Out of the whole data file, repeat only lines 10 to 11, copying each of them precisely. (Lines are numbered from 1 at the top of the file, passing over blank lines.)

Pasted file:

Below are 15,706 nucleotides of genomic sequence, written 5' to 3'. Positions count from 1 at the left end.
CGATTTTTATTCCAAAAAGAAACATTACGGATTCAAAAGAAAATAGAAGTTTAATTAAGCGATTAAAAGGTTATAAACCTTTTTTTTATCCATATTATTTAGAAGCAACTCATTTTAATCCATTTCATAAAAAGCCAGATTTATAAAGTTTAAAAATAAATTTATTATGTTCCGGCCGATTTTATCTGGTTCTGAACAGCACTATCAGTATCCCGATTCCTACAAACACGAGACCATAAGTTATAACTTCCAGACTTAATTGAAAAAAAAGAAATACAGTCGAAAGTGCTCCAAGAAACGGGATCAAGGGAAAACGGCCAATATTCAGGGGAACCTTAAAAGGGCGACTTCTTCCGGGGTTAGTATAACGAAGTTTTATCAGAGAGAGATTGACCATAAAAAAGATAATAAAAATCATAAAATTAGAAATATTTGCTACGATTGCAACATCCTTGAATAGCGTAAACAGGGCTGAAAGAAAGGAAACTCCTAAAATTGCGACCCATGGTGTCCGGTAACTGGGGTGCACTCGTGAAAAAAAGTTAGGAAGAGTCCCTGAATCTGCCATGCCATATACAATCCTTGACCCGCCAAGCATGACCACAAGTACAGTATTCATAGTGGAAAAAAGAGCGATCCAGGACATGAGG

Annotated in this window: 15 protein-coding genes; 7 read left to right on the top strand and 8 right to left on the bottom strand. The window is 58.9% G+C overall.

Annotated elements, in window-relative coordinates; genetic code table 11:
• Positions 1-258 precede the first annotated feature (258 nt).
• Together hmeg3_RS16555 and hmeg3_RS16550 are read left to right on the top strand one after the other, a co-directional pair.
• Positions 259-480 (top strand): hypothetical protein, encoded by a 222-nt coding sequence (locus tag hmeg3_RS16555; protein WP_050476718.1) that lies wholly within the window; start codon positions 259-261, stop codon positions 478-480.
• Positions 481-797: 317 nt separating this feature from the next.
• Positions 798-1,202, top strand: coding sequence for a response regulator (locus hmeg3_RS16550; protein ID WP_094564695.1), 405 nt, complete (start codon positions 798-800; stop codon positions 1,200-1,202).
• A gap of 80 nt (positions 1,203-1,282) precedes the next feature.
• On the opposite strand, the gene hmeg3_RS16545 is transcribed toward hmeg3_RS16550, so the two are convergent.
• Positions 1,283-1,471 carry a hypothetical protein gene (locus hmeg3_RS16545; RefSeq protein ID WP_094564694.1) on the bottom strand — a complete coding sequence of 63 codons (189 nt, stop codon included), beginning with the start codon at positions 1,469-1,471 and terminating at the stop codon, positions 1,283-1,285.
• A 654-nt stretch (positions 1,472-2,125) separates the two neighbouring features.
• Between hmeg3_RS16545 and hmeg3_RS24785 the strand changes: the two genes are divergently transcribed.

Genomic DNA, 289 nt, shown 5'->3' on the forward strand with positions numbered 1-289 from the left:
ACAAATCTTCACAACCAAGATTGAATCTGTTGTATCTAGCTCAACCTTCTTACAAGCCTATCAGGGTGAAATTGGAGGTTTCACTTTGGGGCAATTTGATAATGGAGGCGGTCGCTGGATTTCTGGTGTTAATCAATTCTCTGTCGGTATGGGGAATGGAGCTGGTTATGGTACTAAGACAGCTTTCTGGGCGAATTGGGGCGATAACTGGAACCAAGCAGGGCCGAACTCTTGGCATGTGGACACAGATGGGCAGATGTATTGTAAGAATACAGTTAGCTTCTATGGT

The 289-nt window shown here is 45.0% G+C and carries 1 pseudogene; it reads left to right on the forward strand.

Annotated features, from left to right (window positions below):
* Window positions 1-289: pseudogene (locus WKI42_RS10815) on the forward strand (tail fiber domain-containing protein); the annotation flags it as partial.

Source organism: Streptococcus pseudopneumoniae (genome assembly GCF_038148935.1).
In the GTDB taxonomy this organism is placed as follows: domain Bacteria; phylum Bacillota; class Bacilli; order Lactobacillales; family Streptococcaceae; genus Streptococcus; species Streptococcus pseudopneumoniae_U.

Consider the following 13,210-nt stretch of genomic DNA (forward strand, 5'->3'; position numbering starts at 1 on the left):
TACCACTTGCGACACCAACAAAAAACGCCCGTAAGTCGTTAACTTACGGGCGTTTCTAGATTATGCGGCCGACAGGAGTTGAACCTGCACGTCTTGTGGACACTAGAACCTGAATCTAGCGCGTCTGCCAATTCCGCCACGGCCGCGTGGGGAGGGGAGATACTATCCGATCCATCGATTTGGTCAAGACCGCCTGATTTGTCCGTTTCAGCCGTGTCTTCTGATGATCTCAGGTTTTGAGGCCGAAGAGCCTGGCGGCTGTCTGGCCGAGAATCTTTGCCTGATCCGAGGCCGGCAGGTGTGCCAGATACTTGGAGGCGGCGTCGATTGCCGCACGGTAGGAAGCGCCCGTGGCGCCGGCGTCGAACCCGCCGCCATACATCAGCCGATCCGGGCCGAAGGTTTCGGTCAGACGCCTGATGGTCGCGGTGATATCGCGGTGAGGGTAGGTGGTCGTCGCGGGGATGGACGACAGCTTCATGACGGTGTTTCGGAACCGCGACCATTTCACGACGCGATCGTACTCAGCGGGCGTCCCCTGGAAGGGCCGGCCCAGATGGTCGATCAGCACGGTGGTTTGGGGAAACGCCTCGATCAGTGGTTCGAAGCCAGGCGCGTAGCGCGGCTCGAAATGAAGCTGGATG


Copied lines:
• A gap of 80 nt (positions 1,203-1,282) precedes the next feature.
• On the opposite strand, the gene hmeg3_RS16545 is transcribed toward hmeg3_RS16550, so the two are convergent.